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What kind of grind is best for this pot?

asked on December 23, 2012

Showing 1-10 of 17 answers

Depends on how strong you want your coffee to be. I use a medium-fine grind and let it bubble for about a minute before I take it off the heat. If you like your coffee stronger, a finer grind will increase it's flavor. BUT- too fine of a grind will have a tendency to clog the filter and dramatically increase the time i… see more Depends on how strong you want your coffee to be. I use a medium-fine grind and let it bubble for about a minute before I take it off the heat. If you like your coffee stronger, a finer grind will increase it's flavor. BUT- too fine of a grind will have a tendency to clog the filter and dramatically increase the time it takes for the coffee to return to the bottom pot, also increasing the coffee's flavor (maybe even too much).
Hope this helps. see less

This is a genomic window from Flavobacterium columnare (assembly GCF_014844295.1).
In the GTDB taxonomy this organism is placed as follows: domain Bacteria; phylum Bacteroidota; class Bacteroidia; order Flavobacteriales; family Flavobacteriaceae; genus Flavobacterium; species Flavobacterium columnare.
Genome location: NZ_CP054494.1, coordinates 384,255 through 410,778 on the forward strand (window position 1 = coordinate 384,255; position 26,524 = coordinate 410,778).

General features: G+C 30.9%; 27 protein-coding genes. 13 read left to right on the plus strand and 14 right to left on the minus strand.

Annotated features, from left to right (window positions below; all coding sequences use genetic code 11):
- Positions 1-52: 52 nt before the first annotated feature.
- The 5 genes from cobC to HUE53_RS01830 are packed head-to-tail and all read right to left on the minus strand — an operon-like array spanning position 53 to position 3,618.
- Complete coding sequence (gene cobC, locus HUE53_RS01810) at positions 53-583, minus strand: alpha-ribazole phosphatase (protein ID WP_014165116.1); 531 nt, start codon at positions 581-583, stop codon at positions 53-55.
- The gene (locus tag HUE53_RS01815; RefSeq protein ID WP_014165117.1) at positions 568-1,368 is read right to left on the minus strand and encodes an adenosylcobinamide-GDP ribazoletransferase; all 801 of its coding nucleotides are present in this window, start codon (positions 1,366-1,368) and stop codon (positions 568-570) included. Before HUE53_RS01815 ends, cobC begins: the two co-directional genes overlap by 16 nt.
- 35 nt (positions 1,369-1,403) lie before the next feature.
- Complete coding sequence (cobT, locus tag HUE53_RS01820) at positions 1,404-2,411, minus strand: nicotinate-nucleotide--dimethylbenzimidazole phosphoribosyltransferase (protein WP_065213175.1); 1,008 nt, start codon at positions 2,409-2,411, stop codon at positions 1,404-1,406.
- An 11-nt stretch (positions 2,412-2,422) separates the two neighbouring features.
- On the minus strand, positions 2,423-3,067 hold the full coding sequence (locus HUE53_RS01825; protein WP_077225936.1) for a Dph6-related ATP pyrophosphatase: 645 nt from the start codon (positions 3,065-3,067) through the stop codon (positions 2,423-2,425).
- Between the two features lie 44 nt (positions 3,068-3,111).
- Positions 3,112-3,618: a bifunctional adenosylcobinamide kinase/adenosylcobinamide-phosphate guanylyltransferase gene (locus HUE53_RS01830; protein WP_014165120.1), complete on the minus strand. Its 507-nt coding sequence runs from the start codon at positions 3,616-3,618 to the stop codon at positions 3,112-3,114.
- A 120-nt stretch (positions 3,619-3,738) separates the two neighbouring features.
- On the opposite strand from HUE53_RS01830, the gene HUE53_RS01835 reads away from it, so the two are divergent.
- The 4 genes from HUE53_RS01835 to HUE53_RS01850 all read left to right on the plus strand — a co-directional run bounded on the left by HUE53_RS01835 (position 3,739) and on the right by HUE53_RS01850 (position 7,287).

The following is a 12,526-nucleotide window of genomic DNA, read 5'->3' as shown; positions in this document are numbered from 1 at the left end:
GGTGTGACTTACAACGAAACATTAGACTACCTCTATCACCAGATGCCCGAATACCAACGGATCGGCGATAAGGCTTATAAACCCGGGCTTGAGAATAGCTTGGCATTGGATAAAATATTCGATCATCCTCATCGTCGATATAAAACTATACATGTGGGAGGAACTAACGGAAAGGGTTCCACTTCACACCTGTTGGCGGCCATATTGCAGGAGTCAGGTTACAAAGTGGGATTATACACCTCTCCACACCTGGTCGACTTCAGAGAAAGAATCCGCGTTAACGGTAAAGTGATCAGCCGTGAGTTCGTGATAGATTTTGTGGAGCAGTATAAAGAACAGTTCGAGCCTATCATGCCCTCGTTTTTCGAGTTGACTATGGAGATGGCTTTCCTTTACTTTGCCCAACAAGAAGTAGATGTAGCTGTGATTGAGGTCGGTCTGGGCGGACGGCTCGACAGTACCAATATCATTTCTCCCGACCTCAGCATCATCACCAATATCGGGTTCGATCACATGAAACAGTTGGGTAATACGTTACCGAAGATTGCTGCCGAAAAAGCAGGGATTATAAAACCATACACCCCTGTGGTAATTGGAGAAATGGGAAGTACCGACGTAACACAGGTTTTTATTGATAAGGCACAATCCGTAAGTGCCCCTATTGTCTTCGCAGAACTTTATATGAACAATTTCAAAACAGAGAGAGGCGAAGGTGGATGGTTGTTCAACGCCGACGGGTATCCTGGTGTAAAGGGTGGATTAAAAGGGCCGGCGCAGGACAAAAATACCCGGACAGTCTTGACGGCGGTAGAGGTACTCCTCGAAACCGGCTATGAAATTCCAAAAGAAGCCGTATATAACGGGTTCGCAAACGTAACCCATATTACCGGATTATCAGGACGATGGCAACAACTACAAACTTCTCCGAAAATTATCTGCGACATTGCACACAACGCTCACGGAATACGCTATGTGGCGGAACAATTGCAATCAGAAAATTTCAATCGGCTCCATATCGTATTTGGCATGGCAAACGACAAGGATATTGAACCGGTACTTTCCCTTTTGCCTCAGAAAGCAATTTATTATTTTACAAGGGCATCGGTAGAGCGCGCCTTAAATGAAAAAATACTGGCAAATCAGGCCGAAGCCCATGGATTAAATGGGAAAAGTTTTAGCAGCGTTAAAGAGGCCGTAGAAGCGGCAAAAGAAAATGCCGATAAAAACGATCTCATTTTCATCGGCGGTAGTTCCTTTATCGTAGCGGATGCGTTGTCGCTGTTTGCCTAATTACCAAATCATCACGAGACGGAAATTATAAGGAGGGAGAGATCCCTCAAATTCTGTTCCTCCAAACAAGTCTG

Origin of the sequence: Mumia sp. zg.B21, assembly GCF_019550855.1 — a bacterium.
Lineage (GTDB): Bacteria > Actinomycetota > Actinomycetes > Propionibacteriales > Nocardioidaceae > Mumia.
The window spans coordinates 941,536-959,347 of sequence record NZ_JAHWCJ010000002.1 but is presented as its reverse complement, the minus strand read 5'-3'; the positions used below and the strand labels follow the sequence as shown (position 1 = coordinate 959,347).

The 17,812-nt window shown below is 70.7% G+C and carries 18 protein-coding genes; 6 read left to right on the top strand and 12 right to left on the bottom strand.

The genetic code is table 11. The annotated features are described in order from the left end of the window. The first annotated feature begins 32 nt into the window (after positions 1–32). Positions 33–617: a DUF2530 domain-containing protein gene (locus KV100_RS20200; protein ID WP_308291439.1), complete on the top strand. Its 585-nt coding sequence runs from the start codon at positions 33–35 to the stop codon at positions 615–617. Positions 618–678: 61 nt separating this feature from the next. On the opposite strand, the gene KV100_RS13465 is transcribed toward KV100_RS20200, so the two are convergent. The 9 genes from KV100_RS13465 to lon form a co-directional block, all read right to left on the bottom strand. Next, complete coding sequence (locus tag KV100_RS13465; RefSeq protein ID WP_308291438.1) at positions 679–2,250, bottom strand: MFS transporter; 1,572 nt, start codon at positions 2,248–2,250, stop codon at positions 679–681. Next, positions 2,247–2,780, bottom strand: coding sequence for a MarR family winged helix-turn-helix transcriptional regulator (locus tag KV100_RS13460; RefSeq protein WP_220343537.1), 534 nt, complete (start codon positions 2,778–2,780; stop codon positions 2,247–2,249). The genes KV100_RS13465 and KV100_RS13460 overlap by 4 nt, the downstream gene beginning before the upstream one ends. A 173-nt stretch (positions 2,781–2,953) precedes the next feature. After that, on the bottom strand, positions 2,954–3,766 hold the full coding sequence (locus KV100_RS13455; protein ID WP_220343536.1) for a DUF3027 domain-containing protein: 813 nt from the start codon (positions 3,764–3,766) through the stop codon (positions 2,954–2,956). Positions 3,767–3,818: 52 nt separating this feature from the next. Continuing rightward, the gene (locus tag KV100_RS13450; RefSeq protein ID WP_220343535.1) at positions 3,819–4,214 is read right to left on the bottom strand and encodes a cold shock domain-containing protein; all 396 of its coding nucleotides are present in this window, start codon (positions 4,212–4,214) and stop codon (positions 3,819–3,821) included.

Depends on how strong you want your coffee to be. I use a medium-fine grind and let it bubble for about a minute before I take it off the heat. If you like your coffee stronger, a finer grind will increase it's flavor. BUT- too fine of a grind will have a tendency to clog the filter and dramatically increase the time it takes for the coffee to return to the bottom pot, also increasing the coffee's flavor (maybe even too much).
Hope this helps.

Noel answered on December 23, 2012
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I've used all different grinds. I find the larger to medium grinds extract the most flavor from the coffee. The espresso finer grinds tend to take quite a while to drip and cause a bitter taste to the brew due to that long drip process. My advice...experiment! Happy Holidays!
G. Roberti answered on December 23, 2012
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Try medium fine to fine for a good starting point. Again, depends on the coffee, the temperature of the water, and your taste preferences.